The latest details on Snipline 2 features and the differences from Snipline 1
The most obvious change is the UI. The structure is very similar and yet very different at the same time. I’ve moved from Tailwind 1 to Tailwind 2, and with that I’m also using Tailwind UI for some of the elements. There’s also some other noticeable changes like no more settings button, and the moved ‘New Snippet’ button.
Farewell Command Bar, Hello Command Palette
In the UI Refresh screenshot, you may have noticed the command bar is no longer visible, and that’s because it no longer exists. I want to move Snipline 2 to a command palette style workflow. Popularised by apps such as Sublime Text 2 where you hit a keybind and you select an action.
In v1 the flow was either
a) Search snippet and click run/copy.
b) Search and type the snippet number in the command bar (E.g.
:1 to run, or
:e 1 to edit etc ).
In v2 the flow is
a) Search snippet and click run/copy
b) Search snippet, press
enter to open the command palette on the selected snippet, choose your action, e.g.
Ctrl/Command+enter to skip the palette and run the selected snippet.
It’s a big change which makes using Snipline more visual and app-like.
Dedicated preference window
In Snipline 1 the settings were done within the main app window. This worked fine, but there were two issues that bugged me.
- There needed to be a button to open the settings within the main app which took up space.
- It’s more difficult to scale out the settings within a potentially constrained size.
With Snipline 2 I’m pleased to show that the preferences are in their own window. This can be opened from the menu or by the Operating Systems conventional preference shortcut (e.g. in MacOS this is
This means the icon is no longer required within the main app, which helps to make it look cleaner. More importantly, I can expand the preferences into different tabs like most applications do.
There are lots of small QoL improvements in this release, but here are some of the bigger ones.
Custom keybinds and Global shortcut!
It’s a common request for Snipline to have a global keybind and here it is. Personally, I have it set to
hyper+s but this is configurable to your own taste.
Many of the navigational elements can be customised and support chording. What is chording? Those familiar with Vim will know, instead of using a single combination of keys, you can press multiple keys in succession. A common one for Vim would be
g g to go to the bottom of the file.
And if you use command/ctrl keys in your shortcuts you can use these without leaving the search bar!
See the ‘Internal Updates’ and ‘Pricing’ sections later in this post for more details on why I’m adding this.
I have not started implementing these yet so I can’t make any promises, but there are three new syntaxes I’d like to add: One for replacing text with your current clipboard, some kind of confirm/if statement, and variable transforming (e.g. to camelCase, snake_case, etc).
In the beginning, the main reason I labelled this as ‘Snipline 2’ was because of all the internal updates I wanted to do. Most importantly, it’s using Ember Octane and Electron 12, which I hope will make the app more performant. And perhaps more noticeably, the switch to Tailwind 2 and TailwindUI components.
However, the biggest internal change is the fact it’s storing snippets locally by default. This means no more signing in to your account or having an active internet connection.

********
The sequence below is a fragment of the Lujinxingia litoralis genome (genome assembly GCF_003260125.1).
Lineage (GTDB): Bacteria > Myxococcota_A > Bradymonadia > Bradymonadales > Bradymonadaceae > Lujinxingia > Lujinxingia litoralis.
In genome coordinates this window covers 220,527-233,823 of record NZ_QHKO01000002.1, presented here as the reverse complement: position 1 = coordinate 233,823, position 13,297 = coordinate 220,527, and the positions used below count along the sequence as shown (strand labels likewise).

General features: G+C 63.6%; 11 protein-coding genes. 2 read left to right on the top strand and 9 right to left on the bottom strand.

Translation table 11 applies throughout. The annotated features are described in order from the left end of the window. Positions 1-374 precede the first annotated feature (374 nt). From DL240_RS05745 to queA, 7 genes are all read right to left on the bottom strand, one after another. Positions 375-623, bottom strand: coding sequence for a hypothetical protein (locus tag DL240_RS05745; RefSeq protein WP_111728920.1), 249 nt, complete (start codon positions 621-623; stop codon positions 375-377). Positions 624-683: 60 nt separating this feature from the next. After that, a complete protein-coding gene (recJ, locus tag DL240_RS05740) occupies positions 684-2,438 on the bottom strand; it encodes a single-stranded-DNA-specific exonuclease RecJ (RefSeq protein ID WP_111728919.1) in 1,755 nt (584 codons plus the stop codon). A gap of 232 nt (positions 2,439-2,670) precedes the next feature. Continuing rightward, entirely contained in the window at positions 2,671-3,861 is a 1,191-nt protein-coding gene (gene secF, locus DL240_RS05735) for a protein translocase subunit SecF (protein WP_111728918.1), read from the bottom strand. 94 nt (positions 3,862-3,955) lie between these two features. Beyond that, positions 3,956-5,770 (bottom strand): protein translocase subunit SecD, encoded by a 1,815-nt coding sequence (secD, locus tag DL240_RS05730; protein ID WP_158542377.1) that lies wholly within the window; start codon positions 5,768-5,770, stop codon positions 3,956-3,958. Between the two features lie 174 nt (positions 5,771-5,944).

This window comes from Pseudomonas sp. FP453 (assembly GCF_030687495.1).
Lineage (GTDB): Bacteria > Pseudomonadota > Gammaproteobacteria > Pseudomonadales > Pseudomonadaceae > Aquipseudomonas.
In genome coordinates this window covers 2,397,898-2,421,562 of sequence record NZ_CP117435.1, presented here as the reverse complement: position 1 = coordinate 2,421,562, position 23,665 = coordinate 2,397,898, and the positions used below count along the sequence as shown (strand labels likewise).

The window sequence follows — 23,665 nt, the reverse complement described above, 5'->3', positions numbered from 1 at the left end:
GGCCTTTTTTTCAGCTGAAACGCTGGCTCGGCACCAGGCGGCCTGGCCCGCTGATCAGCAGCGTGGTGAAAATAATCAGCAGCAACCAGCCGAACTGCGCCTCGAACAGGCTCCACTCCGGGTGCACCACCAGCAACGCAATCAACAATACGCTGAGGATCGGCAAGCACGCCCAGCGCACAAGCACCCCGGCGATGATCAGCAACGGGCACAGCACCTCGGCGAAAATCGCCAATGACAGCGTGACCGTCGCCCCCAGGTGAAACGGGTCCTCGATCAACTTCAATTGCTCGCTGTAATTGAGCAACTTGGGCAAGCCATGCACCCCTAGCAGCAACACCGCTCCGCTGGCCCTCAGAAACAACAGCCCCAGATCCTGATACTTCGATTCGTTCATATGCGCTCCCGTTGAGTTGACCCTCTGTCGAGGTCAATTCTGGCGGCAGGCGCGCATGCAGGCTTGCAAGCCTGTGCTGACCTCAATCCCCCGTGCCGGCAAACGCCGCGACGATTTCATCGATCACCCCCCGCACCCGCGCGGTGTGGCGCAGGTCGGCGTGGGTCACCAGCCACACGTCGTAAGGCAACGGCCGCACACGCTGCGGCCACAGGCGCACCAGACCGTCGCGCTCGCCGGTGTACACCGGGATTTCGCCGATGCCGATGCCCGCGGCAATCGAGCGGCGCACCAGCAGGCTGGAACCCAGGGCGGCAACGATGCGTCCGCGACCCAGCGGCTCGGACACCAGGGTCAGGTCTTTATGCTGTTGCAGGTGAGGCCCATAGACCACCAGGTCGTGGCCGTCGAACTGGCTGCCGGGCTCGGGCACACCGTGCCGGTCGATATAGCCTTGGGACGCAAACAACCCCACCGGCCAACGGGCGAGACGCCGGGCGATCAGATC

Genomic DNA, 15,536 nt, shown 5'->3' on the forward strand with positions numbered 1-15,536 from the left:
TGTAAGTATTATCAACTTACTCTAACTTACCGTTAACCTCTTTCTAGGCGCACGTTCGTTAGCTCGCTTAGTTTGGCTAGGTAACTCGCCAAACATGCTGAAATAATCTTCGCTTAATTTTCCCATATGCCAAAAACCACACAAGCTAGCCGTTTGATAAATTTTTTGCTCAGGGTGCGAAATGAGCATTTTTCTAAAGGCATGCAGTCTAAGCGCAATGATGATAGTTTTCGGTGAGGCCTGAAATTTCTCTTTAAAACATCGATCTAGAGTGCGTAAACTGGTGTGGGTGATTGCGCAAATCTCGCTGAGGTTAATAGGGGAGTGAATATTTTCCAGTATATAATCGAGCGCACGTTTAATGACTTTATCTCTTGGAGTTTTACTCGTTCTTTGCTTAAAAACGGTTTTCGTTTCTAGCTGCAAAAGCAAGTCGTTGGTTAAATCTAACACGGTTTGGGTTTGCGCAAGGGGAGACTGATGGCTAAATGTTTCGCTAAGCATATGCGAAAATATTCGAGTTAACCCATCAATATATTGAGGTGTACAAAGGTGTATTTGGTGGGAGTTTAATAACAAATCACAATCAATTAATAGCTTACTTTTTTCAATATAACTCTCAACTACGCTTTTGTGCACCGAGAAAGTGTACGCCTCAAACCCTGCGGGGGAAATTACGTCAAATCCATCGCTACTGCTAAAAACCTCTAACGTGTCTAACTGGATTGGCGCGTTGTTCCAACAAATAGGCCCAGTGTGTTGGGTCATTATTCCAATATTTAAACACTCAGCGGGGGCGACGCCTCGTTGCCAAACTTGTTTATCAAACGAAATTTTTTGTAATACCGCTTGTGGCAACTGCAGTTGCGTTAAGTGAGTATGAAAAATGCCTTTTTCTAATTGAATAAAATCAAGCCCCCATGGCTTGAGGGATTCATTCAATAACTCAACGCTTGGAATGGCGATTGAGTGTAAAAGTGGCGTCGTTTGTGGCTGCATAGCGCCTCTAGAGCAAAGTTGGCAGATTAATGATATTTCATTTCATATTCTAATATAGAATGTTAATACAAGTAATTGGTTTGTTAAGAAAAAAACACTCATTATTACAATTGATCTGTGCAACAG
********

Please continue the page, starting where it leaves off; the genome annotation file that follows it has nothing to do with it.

Since Snipline 2 will be local by default it means that Snipline CLI and Snipbar will not be compatible with it - at least initially. I may do an update for these, or possibly new apps. Time will tell.
One of the biggest complaints I received from Snipline 1 was the fact it was subscription based. I sort of addressed this by bringing in the ‘Pay what you want’ model, reducing the initial price down to $9/year. I can happily say this helped bring in more subscribers and as I’ve mentioned in previous blog posts, and I still get many people that go for the original price of $18/year which I really appreciate.
I completely understand subscription fatigue, and I wanted to address this from the start with Snipline 2. So I’m pleased to announce that the base app, which is usable offline and has 90% of the features, will be a one time cost. Buying this will give you a license key which you can use on your devices for as long as you want.
I plan to create two tiers of subscriptions: Pro and Team which have some additional server based features.
The Pro plan will include syncing between devices, Sharing Snippets via a web URL, and snippet revisions. A side effect of this plan is that you essentially have a back up of your snippets, too.
The Team plan will include the Pro features but allow you to share snippets between teammates.
The price of these are to be confirmed, but it’s safe to say they’re not going to be too different to the current price.
Chances are, if you’re interested enough to read this far, you’re probably a subscriber to Snipline 1.0, and you’re wondering What about me?
My plan for active Snipline 1.0 users is to offer a free license for the app, and one year of the Pro plan. I’ll also hopefully be giving beta invites for these users first!
I’ve said in a previous blog post that Snipline 1 and Snipline 2 can be run side by side. This is still true, but they will not be synced with each other. I would encourage Snipline 1 migrants to import their existing Snippets into Snipline 2 and when they are ready move over to the new subscription.
You reached the end of the blog! Thanks for reading, feel free to reach out to me on Twitter if you have any questions.